Tuesday 14th October, 8.30pm – Odeon West End 2
Friday 17th October, 9pm – BFI Southbank, NFT1
The current political landscape makes for a compelling reason to see any Russian film, but filmgoers will struggle to find any that can match Leviathan‘s captivating plot, or authentic setting and characters.
Placed on the coast of the Kola Peninsula in the north west of Russia, the rough sea that almost surrounds the location isn’t lifegiving, but rather adds to its bleakness. The gigantic, native whales – from which the film, at least in part, must get its name – mostly provide washed up, skeletal remains, while the fish that the nearby town survive on are quickly gutted in a hastily built shed by the ocean.
It’s here that Kolya and his family – his wife, and son from a previous marriage – survive, until a corrupt politician decides to acquire their small hand-built house on the shoreline in order to use their land for redevelopment. The family’s fight against the suffocating corruption endemic to Russia’s government stops just short of Kafka-esque, but when Koyla and his good friend Dmitri decide to use the politician’s hidden past against him, the threats of blackmail only hasten the family’s decline.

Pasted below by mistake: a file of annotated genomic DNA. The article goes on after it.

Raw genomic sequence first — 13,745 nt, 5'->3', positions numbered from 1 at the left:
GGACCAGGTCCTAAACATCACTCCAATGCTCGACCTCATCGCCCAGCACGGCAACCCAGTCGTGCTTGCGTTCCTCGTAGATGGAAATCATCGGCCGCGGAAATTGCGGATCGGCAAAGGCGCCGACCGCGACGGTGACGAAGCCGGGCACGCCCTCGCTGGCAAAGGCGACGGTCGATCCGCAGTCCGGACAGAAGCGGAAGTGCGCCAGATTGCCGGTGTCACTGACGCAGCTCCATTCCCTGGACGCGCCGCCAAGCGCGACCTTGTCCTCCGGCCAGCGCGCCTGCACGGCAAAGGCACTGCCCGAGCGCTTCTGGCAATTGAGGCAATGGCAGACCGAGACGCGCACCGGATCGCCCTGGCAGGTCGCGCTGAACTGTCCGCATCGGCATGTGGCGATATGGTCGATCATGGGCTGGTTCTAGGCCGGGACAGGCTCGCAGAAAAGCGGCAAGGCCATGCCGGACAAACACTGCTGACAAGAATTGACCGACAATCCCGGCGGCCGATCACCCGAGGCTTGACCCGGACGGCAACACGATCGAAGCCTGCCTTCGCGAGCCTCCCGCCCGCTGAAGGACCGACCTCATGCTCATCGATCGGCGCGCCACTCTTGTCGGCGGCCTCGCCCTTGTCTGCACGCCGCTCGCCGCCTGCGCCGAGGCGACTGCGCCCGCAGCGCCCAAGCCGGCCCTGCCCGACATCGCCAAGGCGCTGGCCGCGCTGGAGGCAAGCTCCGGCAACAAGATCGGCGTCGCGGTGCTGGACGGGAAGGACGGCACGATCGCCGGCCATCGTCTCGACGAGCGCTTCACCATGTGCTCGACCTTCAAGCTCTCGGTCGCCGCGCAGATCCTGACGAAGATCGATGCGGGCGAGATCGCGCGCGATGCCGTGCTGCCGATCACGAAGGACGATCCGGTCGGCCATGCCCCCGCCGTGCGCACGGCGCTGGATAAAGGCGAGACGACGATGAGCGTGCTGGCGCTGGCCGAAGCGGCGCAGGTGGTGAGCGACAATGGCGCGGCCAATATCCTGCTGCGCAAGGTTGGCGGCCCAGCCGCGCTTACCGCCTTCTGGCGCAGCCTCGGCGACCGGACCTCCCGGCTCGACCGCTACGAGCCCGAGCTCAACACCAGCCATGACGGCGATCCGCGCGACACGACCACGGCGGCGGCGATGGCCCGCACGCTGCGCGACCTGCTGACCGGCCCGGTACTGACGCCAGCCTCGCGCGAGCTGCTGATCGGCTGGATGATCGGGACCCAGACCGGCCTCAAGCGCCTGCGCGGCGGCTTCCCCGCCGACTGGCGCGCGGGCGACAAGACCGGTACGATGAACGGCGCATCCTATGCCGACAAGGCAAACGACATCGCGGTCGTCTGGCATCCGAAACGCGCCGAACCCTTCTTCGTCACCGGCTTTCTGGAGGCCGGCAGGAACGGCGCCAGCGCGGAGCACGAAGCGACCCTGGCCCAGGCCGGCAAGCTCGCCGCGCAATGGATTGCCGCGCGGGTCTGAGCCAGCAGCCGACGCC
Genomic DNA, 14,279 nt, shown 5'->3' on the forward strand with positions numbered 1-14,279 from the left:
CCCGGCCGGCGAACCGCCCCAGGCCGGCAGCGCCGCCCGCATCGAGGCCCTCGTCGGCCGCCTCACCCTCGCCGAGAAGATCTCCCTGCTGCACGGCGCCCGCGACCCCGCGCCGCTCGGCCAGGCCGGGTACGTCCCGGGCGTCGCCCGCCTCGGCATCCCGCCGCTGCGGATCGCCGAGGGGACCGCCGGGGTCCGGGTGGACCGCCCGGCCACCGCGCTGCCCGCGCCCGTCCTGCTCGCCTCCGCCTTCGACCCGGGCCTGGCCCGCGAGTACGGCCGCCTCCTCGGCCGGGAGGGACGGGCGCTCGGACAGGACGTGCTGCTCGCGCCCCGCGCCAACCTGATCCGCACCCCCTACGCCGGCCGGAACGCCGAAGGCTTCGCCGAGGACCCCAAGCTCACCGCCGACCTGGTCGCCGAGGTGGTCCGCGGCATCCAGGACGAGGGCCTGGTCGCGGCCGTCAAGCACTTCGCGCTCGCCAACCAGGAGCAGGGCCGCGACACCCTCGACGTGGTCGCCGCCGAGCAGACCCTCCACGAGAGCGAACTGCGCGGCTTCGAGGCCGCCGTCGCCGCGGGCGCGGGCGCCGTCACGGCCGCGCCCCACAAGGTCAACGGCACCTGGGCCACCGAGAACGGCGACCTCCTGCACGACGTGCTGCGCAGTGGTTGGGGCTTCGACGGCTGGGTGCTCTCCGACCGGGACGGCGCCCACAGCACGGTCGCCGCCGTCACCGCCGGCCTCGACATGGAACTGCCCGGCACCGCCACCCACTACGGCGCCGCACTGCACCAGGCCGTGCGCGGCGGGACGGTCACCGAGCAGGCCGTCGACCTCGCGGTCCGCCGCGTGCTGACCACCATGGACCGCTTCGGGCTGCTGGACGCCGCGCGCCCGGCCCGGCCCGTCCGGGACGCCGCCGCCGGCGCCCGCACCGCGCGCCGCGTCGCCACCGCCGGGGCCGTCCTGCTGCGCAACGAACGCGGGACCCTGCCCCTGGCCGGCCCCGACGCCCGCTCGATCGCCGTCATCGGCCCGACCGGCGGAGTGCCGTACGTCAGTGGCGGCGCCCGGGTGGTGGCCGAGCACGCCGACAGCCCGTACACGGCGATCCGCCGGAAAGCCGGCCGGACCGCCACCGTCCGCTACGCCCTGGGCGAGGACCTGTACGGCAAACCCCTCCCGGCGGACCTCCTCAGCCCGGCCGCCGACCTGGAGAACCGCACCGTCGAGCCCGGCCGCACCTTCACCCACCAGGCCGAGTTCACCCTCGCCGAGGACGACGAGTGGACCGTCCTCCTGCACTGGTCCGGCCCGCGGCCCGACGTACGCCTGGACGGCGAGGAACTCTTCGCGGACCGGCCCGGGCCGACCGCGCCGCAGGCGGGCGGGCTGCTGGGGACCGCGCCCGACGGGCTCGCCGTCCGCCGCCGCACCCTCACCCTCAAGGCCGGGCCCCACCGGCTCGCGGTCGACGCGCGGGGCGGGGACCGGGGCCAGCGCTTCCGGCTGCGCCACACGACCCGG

With such an unhappy choice of subject matter, it’s surprising that there are so many occasions for genuine levity. In a town with little going for it, residents get by with a wicked sense of humour that occasionally makes you forget that you’re not actually watching a comedy. Behind all the family gatherings, as well as the more unhappy moments, there’s the constant, nauseating smell of vodka. It flows like water, and, by all accounts, the small town is drowning in it. Characters will chastise each other for the results of their heavy drinking while filling their glasses with yet more of the stuff, and entire dialogues are carried slurred and rambling after both parties have spent the even under the bottle.
Leviathan has a significant role to fill at the moment. It serves as an important reminder of the similarities between the people of Putin’s Russia to those of us in the west, but Leviathan has plenty more to give: the action and direction are flawless and the barren setting is captured superbly. With incredible talent filling every available role and a plot that only grows in intrigue, it’s difficult to find fault in Andrey Zvyagintsev’s ambitious latest feature. If you have any interest in world cinema at all, Leviathan is utterly unmissable.
Leviathan release date is yet to be announced.
For further information about the BFI London Film Festival visit here.
Read more reviews from the festival here.
Watch the trailer for Leviathan here:
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